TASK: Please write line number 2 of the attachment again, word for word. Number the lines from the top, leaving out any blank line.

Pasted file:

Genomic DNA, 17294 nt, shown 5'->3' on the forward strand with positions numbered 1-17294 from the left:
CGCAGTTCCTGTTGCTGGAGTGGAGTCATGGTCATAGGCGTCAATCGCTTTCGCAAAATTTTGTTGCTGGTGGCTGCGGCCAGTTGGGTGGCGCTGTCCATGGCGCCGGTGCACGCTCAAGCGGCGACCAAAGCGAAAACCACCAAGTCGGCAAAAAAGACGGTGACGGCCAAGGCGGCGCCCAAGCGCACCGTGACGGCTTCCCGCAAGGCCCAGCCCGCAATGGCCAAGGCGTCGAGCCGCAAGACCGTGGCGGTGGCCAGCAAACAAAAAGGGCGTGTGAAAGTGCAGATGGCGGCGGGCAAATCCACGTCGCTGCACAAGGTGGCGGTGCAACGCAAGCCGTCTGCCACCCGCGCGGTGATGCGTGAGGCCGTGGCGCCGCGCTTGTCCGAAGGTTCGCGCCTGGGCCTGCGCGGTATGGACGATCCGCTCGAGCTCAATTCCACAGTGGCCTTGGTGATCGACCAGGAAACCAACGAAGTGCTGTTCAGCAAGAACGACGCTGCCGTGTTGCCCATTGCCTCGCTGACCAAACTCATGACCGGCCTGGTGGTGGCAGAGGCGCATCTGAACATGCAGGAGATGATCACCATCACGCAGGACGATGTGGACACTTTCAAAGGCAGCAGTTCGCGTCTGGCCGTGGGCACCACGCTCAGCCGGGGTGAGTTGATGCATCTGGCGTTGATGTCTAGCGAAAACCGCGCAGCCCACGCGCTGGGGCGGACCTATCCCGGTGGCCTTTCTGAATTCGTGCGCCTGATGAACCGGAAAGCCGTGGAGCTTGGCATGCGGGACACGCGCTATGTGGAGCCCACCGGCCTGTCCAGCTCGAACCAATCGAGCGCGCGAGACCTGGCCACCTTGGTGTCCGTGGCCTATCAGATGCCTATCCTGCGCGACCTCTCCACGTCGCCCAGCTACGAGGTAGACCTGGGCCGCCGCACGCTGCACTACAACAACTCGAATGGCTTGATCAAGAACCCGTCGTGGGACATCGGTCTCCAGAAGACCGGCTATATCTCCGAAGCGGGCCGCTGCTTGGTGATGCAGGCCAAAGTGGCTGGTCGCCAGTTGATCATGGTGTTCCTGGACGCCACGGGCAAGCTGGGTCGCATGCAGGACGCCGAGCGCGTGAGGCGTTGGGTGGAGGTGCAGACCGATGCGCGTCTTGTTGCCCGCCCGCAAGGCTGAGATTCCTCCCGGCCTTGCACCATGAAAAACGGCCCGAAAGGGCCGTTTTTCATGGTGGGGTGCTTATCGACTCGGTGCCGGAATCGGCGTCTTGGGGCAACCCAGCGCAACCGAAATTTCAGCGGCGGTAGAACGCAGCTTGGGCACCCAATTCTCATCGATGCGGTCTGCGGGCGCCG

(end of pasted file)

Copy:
CGCAGTTCCTGTTGCTGGAGTGGAGTCATGGTCATAGGCGTCAATCGCTTTCGCAAAATTTTGTTGCTGGTGGCTGCGGCCAGTTGGGTGGCGCTGTCCATGGCGCCGGTGCACGCTCAAGCGGCGACCAAAGCGAAAACCACCAAGTCGGCAAAAAAGACGGTGACGGCCAAGGCGGCGCCCAAGCGCACCGTGACGGCTTCCCGCAAGGCCCAGCCCGCAATGGCCAAGGCGTCGAGCCGCAAGACCGTGGCGGTGGCCAGCAAACAAAAAGGGCGTGTGAAAGTGCAGATGGCGGCGGGCAAATCCACGTCGCTGCACAAGGTGGCGGTGCAACGCAAGCCGTCTGCCACCCGCGCGGTGATGCGTGAGGCCGTGGCGCCGCGCTTGTCCGAAGGTTCGCGCCTGGGCCTGCGCGGTATGGACGATCCGCTCGAGCTCAATTCCACAGTGGCCTTGGTGATCGACCAGGAAACCAACGAAGTGCTGTTCAGCAAGAACGACGCTGCCGTGTTGCCCATTGCCTCGCTGACCAAACTCATGACCGGCCTGGTGGTGGCAGAGGCGCATCTGAACATGCAGGAGATGATCACCATCACGCAGGACGATGTGGACACTTTCAAAGGCAGCAGTTCGCGTCTGGCCGTGGGCACCACGCTCAGCCGGGGTGAGTTGATGCATCTGGCGTTGATGTCTAGCGAAAACCGCGCAGCCCACGCGCTGGGGCGGACCTATCCCGGTGGCCTTTCTGAATTCGTGCGCCTGATGAACCGGAAAGCCGTGGAGCTTGGCATGCGGGACACGCGCTATGTGGAGCCCACCGGCCTGTCCAGCTCGAACCAATCGAGCGCGCGAGACCTGGCCACCTTGGTGTCCGTGGCCTATCAGATGCCTATCCTGCGCGACCTCTCCACGTCGCCCAGCTACGAGGTAGACCTGGGCCGCCGCACGCTGCACTACAACAACTCGAATGGCTTGATCAAGAACCCGTCGTGGGACATCGGTCTCCAGAAGACCGGCTATATCTCCGAAGCGGGCCGCTGCTTGGTGATGCAGGCCAAAGTGGCTGGTCGCCAGTTGATCATGGTGTTCCTGGACGCCACGGGCAAGCTGGGTCGCATGCAGGACGCCGAGCGCGTGAGGCGTTGGGTGGAGGTGCAGACCGATGCGCGTCTTGTTGCCCGCCCGCAAGGCTGAGATTCCTCCCGGCCTTGCACCATGAAAAACGGCCCGAAAGGGCCGTTTTTCATGGTGGGGTGCTTATCGACTCGGTGCCGGAATCGGCGTCTTGGGGCAACCCAGCGCAACCGAAATTTCAGCGGCGGTAGAACGCAGCTTGGGCACCCAATTCTCATCGATGCGGTCTGCGGGCGCCG